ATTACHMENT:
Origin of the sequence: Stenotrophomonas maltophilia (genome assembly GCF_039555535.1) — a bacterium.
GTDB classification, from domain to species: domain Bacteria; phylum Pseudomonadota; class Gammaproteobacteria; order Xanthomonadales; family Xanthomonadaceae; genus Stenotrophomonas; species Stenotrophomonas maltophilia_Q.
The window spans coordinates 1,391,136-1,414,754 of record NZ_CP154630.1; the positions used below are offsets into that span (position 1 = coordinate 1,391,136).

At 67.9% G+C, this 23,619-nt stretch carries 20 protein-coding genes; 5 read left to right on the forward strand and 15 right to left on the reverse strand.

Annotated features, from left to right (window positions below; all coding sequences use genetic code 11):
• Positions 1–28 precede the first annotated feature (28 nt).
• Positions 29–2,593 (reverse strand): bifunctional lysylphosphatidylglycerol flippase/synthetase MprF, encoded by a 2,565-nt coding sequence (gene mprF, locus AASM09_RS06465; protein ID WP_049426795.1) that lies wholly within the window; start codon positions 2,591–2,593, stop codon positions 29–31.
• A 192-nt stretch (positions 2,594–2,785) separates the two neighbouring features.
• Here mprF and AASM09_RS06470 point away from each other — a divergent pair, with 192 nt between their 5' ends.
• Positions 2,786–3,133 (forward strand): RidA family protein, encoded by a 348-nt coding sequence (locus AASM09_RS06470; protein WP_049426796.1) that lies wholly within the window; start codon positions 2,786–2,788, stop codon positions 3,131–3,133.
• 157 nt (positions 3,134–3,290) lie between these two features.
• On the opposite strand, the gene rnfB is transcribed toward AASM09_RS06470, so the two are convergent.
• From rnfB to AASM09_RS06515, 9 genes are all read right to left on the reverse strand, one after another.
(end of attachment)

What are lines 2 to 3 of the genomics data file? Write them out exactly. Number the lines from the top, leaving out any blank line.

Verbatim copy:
GTDB classification, from domain to species: domain Bacteria; phylum Pseudomonadota; class Gammaproteobacteria; order Xanthomonadales; family Xanthomonadaceae; genus Stenotrophomonas; species Stenotrophomonas maltophilia_Q.
The window spans coordinates 1,391,136-1,414,754 of record NZ_CP154630.1; the positions used below are offsets into that span (position 1 = coordinate 1,391,136).